Healthy Lunch Box Ideas! :-)


healthy lunch box tara antle healthy balamceIt’s an exciting time for parents, children and families as this school year begins. Time to prepare mentally, emotionally and financially for the year ahead; while shopping for back to school clothes and supplies. As stress levels are on the rise, it’s important to nurture ourselves during this transition.
Feeling stressed just thinking about the busy year ahead?  Frustrated when trying to figure out which foods to put in your child’s lunch box?   Worried about the extra financial costs the school year will bring?
Here are some healthy lunch box ideas to jazz things up with convenient
ease for you and your family while respecting a savvy budget!

    • Be sure to double check with your
      child’s school for a list of any food allergies, so that you can plan
      meals and snacks appropriately. Common allergies are nuts, eggs, kiwi, strawberries, bananas,
      seafood, etc. It is important to respect food allergy lists of foods not
      permitted in school as the consequences’ may be life threatening for those
      with these allergies.
    • Make sure your child’s lunch bag is large enough to hold all containers, drinks and utensils.
    • Be sure to keep hot foods hot and cold foods cold by having the proper thermos and ice packs. Food safety is very important!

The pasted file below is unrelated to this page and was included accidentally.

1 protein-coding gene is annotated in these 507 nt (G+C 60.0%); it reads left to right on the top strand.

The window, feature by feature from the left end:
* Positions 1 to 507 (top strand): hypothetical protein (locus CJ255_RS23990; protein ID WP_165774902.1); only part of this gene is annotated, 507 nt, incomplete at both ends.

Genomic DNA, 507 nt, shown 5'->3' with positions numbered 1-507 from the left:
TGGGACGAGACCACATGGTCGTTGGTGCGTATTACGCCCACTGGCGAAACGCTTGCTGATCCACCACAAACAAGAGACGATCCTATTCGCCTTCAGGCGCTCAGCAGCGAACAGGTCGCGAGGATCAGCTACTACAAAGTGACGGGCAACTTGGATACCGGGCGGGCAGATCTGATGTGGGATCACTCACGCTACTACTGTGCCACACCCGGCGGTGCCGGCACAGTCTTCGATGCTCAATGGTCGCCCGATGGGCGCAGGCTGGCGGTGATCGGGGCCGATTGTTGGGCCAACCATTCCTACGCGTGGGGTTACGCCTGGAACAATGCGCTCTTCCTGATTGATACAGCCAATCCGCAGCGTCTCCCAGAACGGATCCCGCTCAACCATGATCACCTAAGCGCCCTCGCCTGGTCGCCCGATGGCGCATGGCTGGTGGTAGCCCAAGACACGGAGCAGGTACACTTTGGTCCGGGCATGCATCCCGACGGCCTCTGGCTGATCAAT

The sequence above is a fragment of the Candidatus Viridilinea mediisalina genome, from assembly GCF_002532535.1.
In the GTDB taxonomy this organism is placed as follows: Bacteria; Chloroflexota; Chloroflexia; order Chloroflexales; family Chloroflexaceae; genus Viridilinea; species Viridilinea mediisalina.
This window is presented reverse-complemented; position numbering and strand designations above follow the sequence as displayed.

• Lack of water tops the list for contributing to day time fatigue, so make sure there’s water in your
      childs lunch bag. As well, white milk or alternatives such as Rice Beverage are great high protein drinks
      to help maintain your childs energy level, strengthen bones and increase
      muscle mass.
    • For snacks, include fresh fruit (such as grapes, blueberries, plums, melons, apple slices, etc), yogurt, fresh vegetables’ (such as cherry tomato’s; peeled cucumber slices; fresh carrot sticks; fresh red, orange and yellow peppers; etc), crackers (whole wheat or gluten free alternative), cheese and homemade cookies
    • Limit processed and packaged foods, such as cheese slices, cheese spread, pre-made meals, etc. Play food detective when reading food labels as claims can be very misleading. Processed foods contribute to a tired, lethargic feeling; increase the appetite; and are low in nutritive value (vitamins, minerals, water, healthy fats, healthy carbs and protein which are important for childhood development)
    • Market fresh natural foods to your family by using coloured containers or by placing your children’s favourite stickers on the containers…visit your local discount store for a ton of fun, creative idea’s to spark your child’s interest in healthy foods.
    • Build a meal to make your child’s lunch box a healthy balance. Be sure that your child has at least ½ cup of fresh vegetables; 2 oz of healthy, non processed protein and ¼ cup healthy high fibre carbohydrates in every meal.
    • To help with savvy budgeting, plan your weekly meals around foods that are on sale in your weekly flyers. Cook extra portions with supper meals, so that there are leftovers for lunch boxes the next day. For example, left over beef stir fry is nice in a wrap for lunch.

Have a Happy & Healthy Day!
Tara K. Antle, BSc.AHN, RHN, RNCP
Nutritionist in Private Practice
Healthy Balance
47 Leslie Street (Heritage Health Care) 2nd floor
St. John’s, NL
A1E 2V7
(709) 722-1157